Advantages and Disadvantages of Solar Energy

Advantages and Disadvantages of Solar Energy

The desire to embrace a greener lifestyle and reduce dependence on non-renewable sources of energy has led many people to consider switching or supplementing their home with solar energy. If you are planning to make the switch to solar power in your home, one of the first things you need to do is consider both the advantages and disadvantages of solar energy.

Advantages of Solar Energy

1. Free energy. You have to pay your electric bill every month. Most likely, you are also paying for oil or natural gas to heat your home. After your initial installation and any future maintenance costs, solar energy is completely free. Depending upon the type of system you have installed, you can use it as a power source for most or even all of your home’s energy needs.

2. Completely renewable. Unlike fossil fuels such as oil, solar energy is a renewable source of energy. Even though it cannot be produced on cloudy days or during the nighttime, as long as the sun continues to shine, this energy will be produced. Eventually, the fossil fuel supply will run dry, which will lead to increased prices as shortages occur.

3. Good for the environment. Solar energy does not produce greenhouse gasses that destroy the ozone layer in the Earth’s atmosphere as burning fossil fuels do. The emissions produced from fossil fuels produce air pollution and by-products that are destructive to the environment.

4. Long lasting and low maintenance. The life expectancy of solar panels can be up to 40 years. Most come with a manufacturer’s warranty of at least 25 years. Most oil or natural gas furnaces last only 15 years. Solar panels require very little maintenance throughout their lifespan because there are no moving parts. They also do not produce any noise or offensive odors. Improvements in solar technology will only help to continue the development of better equipment in the future.

5. Easy installation. The installation of solar panels and any additional equipment is usually easy to install, unlike other renewable sources of energy such as geothermal or wind power stations. There is no need for cords, wires, or power sources. In most cases, the solar panels can be installed on existing rooftops and will not take up any new space.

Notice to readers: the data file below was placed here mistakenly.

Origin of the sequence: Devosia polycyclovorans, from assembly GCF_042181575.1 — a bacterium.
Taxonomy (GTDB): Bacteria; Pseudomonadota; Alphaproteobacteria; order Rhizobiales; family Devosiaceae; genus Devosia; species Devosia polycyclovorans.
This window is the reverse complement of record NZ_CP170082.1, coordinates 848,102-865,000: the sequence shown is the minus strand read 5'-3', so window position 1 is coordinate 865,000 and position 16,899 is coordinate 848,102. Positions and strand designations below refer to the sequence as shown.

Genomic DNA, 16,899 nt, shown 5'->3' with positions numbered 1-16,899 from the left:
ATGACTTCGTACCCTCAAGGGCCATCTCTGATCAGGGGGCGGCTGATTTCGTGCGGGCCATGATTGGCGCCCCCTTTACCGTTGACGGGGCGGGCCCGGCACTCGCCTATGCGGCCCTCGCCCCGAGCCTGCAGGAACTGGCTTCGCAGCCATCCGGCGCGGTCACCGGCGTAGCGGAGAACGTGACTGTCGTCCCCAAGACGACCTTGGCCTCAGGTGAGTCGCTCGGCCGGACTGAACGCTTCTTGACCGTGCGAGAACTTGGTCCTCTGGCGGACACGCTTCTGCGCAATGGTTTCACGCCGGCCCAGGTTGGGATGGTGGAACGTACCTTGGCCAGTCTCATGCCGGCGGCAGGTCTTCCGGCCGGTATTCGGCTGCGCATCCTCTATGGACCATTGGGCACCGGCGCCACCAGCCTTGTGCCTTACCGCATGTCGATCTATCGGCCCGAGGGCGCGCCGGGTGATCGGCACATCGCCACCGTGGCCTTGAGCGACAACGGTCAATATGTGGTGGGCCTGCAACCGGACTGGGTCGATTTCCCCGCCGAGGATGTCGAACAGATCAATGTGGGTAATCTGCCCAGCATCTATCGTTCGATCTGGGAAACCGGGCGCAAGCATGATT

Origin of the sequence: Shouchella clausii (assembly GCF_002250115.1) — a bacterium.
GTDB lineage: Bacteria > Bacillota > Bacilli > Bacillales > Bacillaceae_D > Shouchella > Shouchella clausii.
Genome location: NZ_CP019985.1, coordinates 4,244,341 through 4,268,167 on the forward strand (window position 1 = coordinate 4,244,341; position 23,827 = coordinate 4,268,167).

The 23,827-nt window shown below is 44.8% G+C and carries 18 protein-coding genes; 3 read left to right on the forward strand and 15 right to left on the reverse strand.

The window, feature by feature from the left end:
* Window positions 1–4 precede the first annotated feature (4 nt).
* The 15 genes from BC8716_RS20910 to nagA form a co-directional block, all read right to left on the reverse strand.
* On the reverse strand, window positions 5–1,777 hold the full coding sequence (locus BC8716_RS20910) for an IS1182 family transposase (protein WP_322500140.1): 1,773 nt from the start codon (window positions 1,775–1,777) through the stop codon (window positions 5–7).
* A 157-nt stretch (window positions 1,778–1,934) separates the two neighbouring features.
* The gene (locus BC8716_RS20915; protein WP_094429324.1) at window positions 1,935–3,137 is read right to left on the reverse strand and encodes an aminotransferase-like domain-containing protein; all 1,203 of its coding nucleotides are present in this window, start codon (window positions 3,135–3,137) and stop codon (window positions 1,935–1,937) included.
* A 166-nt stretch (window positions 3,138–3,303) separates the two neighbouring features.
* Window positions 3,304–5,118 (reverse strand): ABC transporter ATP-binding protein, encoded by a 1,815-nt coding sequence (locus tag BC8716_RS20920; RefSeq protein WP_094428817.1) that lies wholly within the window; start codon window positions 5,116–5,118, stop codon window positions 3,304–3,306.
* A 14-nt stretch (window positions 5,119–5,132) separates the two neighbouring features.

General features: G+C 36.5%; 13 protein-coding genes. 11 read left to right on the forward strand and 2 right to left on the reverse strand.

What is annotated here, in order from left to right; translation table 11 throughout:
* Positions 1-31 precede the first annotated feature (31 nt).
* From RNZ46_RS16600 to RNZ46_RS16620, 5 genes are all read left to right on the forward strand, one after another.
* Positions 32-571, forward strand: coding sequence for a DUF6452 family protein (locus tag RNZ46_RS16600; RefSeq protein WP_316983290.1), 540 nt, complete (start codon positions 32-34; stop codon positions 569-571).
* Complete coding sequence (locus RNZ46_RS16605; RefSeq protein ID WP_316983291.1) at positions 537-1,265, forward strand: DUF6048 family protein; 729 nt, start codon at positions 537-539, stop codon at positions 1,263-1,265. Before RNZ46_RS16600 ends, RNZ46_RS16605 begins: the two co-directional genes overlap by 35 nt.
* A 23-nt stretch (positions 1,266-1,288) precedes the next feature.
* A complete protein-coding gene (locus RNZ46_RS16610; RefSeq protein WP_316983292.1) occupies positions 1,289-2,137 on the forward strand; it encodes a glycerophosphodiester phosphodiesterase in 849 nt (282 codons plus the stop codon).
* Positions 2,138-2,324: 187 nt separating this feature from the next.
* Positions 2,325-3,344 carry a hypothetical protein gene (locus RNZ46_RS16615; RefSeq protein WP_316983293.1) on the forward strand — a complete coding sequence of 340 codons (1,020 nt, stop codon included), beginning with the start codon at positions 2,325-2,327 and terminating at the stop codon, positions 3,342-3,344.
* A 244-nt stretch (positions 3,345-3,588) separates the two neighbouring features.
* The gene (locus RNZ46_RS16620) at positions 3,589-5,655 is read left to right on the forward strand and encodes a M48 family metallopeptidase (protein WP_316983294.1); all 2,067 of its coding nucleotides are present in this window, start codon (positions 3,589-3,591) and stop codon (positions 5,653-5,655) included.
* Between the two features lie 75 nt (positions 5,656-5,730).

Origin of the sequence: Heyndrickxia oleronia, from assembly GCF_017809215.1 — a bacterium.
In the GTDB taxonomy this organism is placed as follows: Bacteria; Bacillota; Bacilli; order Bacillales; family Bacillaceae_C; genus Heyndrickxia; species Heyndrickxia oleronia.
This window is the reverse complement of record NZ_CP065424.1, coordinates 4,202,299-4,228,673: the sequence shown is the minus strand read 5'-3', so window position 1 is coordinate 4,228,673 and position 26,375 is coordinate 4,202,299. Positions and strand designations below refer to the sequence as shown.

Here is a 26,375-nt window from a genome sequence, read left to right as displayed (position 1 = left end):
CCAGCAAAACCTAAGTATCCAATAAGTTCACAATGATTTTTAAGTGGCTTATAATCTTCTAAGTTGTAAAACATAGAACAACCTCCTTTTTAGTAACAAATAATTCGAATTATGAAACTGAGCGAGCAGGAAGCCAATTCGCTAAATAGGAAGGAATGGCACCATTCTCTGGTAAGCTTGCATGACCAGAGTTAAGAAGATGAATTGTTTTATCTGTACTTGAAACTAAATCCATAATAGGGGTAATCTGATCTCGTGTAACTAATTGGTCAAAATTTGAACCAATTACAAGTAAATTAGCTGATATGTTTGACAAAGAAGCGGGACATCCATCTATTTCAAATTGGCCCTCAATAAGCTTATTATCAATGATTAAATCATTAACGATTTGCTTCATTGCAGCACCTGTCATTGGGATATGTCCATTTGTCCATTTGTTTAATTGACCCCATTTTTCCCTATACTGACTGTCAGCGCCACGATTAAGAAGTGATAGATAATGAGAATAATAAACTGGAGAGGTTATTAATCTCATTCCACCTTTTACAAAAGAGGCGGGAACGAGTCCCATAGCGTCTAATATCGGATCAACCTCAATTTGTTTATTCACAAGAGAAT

Disadvantages of Solar Energy

1. Initial investment. When comparing the advantages and disadvantages of solar energy, the subject of initial cost always comes up. There are many ways to decrease your costs by taking advantage of tax initiatives, rebates and subsidy programs from the government or utility companies. After your initial investment, your only costs are for any uncovered maintenance or repairs that may be needed in the future. For systems that are tied into the power grid, you may receive compensation for excess energy that you supply back to the electric company.

2. Location of home. The ideal location for solar panels is on a south facing roof in order to benefit most from the sun’s exposure. Surrounding trees or other homes that block the exposure to your roof will reduce the amount of sunlight that reaches the solar panels. While your own trees can be trimmed or removed, you may encounter obstacles if the offending trees are on neighboring properties.

3. Dependence on weather. You will not receive much benefit from your solar panels on cloudy or stormy days. The same holds true for the nighttime. You will need either to remain connected to your power company’s power grid or choose to install a battery system to store energy that can be used when the sun is not shining.

As you can see, when comparing the advantages and disadvantages of solar energy, the advantages clearly outweigh the disadvantages. Many of these disadvantages can be overcome through designing and implementing your solar energy system with the help of an experienced professional.

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